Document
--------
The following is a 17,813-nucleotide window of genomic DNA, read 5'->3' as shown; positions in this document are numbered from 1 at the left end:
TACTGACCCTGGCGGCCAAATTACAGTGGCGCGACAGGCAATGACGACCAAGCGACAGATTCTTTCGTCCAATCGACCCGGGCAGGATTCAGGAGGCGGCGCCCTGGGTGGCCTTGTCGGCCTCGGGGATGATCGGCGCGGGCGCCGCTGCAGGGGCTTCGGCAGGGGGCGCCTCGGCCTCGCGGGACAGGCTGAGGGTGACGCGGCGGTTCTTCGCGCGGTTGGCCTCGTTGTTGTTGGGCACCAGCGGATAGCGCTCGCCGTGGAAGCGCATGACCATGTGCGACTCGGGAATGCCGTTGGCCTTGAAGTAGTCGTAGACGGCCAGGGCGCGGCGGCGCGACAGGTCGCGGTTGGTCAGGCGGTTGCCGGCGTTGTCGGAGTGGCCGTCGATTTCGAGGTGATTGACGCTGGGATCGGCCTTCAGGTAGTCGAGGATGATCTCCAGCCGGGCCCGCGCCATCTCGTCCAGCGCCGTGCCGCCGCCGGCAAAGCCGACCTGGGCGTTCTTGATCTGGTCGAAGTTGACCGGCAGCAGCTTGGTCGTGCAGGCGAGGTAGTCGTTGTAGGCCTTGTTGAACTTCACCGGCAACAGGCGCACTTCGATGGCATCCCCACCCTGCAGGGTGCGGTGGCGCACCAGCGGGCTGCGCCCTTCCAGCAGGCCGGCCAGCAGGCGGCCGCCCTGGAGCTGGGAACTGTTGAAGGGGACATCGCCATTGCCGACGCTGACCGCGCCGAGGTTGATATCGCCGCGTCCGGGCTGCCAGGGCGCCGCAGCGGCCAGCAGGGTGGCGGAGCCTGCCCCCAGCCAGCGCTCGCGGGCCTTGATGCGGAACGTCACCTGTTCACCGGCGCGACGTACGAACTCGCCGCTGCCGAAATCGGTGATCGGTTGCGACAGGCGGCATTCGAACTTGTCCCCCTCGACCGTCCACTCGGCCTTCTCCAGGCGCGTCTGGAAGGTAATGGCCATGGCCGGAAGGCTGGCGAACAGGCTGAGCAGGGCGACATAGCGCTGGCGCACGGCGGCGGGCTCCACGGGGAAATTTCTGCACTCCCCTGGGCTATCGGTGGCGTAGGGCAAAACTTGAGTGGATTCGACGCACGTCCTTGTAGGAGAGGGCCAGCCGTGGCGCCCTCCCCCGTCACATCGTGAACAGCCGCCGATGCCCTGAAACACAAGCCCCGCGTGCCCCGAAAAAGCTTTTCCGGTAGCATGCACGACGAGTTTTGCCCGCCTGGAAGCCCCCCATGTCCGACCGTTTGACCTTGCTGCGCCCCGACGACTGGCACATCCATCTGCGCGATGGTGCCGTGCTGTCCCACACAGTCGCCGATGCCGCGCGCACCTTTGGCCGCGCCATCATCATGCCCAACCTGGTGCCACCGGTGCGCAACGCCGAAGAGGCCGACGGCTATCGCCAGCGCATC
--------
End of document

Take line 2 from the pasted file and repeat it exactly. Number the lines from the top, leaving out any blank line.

TACTGACCCTGGCGGCCAAATTACAGTGGCGCGACAGGCAATGACGACCAAGCGACAGATTCTTTCGTCCAATCGACCCGGGCAGGATTCAGGAGGCGGCGCCCTGGGTGGCCTTGTCGGCCTCGGGGATGATCGGCGCGGGCGCCGCTGCAGGGGCTTCGGCAGGGGGCGCCTCGGCCTCGCGGGACAGGCTGAGGGTGACGCGGCGGTTCTTCGCGCGGTTGGCCTCGTTGTTGTTGGGCACCAGCGGATAGCGCTCGCCGTGGAAGCGCATGACCATGTGCGACTCGGGAATGCCGTTGGCCTTGAAGTAGTCGTAGACGGCCAGGGCGCGGCGGCGCGACAGGTCGCGGTTGGTCAGGCGGTTGCCGGCGTTGTCGGAGTGGCCGTCGATTTCGAGGTGATTGACGCTGGGATCGGCCTTCAGGTAGTCGAGGATGATCTCCAGCCGGGCCCGCGCCATCTCGTCCAGCGCCGTGCCGCCGCCGGCAAAGCCGACCTGGGCGTTCTTGATCTGGTCGAAGTTGACCGGCAGCAGCTTGGTCGTGCAGGCGAGGTAGTCGTTGTAGGCCTTGTTGAACTTCACCGGCAACAGGCGCACTTCGATGGCATCCCCACCCTGCAGGGTGCGGTGGCGCACCAGCGGGCTGCGCCCTTCCAGCAGGCCGGCCAGCAGGCGGCCGCCCTGGAGCTGGGAACTGTTGAAGGGGACATCGCCATTGCCGACGCTGACCGCGCCGAGGTTGATATCGCCGCGTCCGGGCTGCCAGGGCGCCGCAGCGGCCAGCAGGGTGGCGGAGCCTGCCCCCAGCCAGCGCTCGCGGGCCTTGATGCGGAACGTCACCTGTTCACCGGCGCGACGTACGAACTCGCCGCTGCCGAAATCGGTGATCGGTTGCGACAGGCGGCATTCGAACTTGTCCCCCTCGACCGTCCACTCGGCCTTCTCCAGGCGCGTCTGGAAGGTAATGGCCATGGCCGGAAGGCTGGCGAACAGGCTGAGCAGGGCGACATAGCGCTGGCGCACGGCGGCGGGCTCCACGGGGAAATTTCTGCACTCCCCTGGGCTATCGGTGGCGTAGGGCAAAACTTGAGTGGATTCGACGCACGTCCTTGTAGGAGAGGGCCAGCCGTGGCGCCCTCCCCCGTCACATCGTGAACAGCCGCCGATGCCCTGAAACACAAGCCCCGCGTGCCCCGAAAAAGCTTTTCCGGTAGCATGCACGACGAGTTTTGCCCGCCTGGAAGCCCCCCATGTCCGACCGTTTGACCTTGCTGCGCCCCGACGACTGGCACATCCATCTGCGCGATGGTGCCGTGCTGTCCCACACAGTCGCCGATGCCGCGCGCACCTTTGGCCGCGCCATCATCATGCCCAACCTGGTGCCACCGGTGCGCAACGCCGAAGAGGCCGACGGCTATCGCCAGCGCATC